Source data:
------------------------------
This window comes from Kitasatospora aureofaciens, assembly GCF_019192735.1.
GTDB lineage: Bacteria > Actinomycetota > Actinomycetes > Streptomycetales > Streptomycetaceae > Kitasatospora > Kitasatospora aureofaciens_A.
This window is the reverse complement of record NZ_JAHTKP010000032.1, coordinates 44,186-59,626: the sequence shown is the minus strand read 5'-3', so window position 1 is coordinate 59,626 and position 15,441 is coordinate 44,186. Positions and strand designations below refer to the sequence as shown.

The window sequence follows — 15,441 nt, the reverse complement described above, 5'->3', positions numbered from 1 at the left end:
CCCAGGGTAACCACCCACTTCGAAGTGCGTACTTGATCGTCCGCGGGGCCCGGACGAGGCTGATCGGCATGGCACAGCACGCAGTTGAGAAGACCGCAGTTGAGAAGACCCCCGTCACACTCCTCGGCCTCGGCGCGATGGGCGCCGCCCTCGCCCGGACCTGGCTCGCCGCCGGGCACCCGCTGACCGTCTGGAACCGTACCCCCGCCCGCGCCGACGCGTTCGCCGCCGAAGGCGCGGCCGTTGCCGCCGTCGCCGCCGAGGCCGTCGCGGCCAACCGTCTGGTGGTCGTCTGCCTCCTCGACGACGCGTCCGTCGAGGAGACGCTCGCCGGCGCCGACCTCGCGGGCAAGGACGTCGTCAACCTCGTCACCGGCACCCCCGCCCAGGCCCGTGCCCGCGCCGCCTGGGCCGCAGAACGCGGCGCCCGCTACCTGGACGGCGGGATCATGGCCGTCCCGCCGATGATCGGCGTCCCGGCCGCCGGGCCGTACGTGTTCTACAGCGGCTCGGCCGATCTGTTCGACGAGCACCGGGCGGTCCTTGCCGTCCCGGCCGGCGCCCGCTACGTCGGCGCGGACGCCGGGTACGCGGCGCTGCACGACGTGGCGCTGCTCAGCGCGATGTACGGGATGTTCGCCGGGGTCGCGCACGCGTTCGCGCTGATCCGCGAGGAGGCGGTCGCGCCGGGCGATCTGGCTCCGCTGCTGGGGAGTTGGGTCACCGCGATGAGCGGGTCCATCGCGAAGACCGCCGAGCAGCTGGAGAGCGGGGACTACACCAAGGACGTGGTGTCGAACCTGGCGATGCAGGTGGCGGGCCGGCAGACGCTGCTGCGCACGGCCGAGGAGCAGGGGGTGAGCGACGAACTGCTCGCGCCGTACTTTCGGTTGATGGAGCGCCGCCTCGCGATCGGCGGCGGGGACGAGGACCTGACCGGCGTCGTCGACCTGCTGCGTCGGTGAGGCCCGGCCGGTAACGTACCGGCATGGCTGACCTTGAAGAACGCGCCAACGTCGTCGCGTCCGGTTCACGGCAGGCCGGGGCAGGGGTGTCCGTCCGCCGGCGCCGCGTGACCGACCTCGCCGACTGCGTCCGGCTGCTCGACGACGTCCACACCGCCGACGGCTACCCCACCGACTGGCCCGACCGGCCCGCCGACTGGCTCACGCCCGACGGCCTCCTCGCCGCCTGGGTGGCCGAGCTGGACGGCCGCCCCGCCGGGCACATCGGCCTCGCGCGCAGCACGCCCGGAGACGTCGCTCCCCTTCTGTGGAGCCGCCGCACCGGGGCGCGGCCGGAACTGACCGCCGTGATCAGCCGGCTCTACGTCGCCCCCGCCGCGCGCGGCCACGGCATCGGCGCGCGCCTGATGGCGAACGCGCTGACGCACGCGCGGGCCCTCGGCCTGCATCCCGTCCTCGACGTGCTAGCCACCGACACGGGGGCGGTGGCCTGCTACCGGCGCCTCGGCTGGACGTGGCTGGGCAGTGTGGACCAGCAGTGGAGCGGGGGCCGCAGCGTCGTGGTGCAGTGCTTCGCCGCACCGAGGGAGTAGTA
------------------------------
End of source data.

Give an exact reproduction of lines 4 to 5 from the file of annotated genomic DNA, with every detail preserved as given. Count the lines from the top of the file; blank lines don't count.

The window sequence follows — 15,441 nt, the reverse complement described above, 5'->3', positions numbered from 1 at the left end:
CCCAGGGTAACCACCCACTTCGAAGTGCGTACTTGATCGTCCGCGGGGCCCGGACGAGGCTGATCGGCATGGCACAGCACGCAGTTGAGAAGACCGCAGTTGAGAAGACCCCCGTCACACTCCTCGGCCTCGGCGCGATGGGCGCCGCCCTCGCCCGGACCTGGCTCGCCGCCGGGCACCCGCTGACCGTCTGGAACCGTACCCCCGCCCGCGCCGACGCGTTCGCCGCCGAAGGCGCGGCCGTTGCCGCCGTCGCCGCCGAGGCCGTCGCGGCCAACCGTCTGGTGGTCGTCTGCCTCCTCGACGACGCGTCCGTCGAGGAGACGCTCGCCGGCGCCGACCTCGCGGGCAAGGACGTCGTCAACCTCGTCACCGGCACCCCCGCCCAGGCCCGTGCCCGCGCCGCCTGGGCCGCAGAACGCGGCGCCCGCTACCTGGACGGCGGGATCATGGCCGTCCCGCCGATGATCGGCGTCCCGGCCGCCGGGCCGTACGTGTTCTACAGCGGCTCGGCCGATCTGTTCGACGAGCACCGGGCGGTCCTTGCCGTCCCGGCCGGCGCCCGCTACGTCGGCGCGGACGCCGGGTACGCGGCGCTGCACGACGTGGCGCTGCTCAGCGCGATGTACGGGATGTTCGCCGGGGTCGCGCACGCGTTCGCGCTGATCCGCGAGGAGGCGGTCGCGCCGGGCGATCTGGCTCCGCTGCTGGGGAGTTGGGTCACCGCGATGAGCGGGTCCATCGCGAAGACCGCCGAGCAGCTGGAGAGCGGGGACTACACCAAGGACGTGGTGTCGAACCTGGCGATGCAGGTGGCGGGCCGGCAGACGCTGCTGCGCACGGCCGAGGAGCAGGGGGTGAGCGACGAACTGCTCGCGCCGTACTTTCGGTTGATGGAGCGCCGCCTCGCGATCGGCGGCGGGGACGAGGACCTGACCGGCGTCGTCGACCTGCTGCGTCGGTGAGGCCCGGCCGGTAACGTACCGGCATGGCTGACCTTGAAGAACGCGCCAACGTCGTCGCGTCCGGTTCACGGCAGGCCGGGGCAGGGGTGTCCGTCCGCCGGCGCCGCGTGACCGACCTCGCCGACTGCGTCCGGCTGCTCGACGACGTCCACACCGCCGACGGCTACCCCACCGACTGGCCCGACCGGCCCGCCGACTGGCTCACGCCCGACGGCCTCCTCGCCGCCTGGGTGGCCGAGCTGGACGGCCGCCCCGCCGGGCACATCGGCCTCGCGCGCAGCACGCCCGGAGACGTCGCTCCCCTTCTGTGGAGCCGCCGCACCGGGGCGCGGCCGGAACTGACCGCCGTGATCAGCCGGCTCTACGTCGCCCCCGCCGCGCGCGGCCACGGCATCGGCGCGCGCCTGATGGCGAACGCGCTGACGCACGCGCGGGCCCTCGGCCTGCATCCCGTCCTCGACGTGCTAGCCACCGACACGGGGGCGGTGGCCTGCTACCGGCGCCTCGGCTGGACGTGGCTGGGCAGTGTGGACCAGCAGTGGAGCGGGGGCCGCAGCGTCGTGGTGCAGTGCTTCGCCGCACCGAGGGAGTAGTA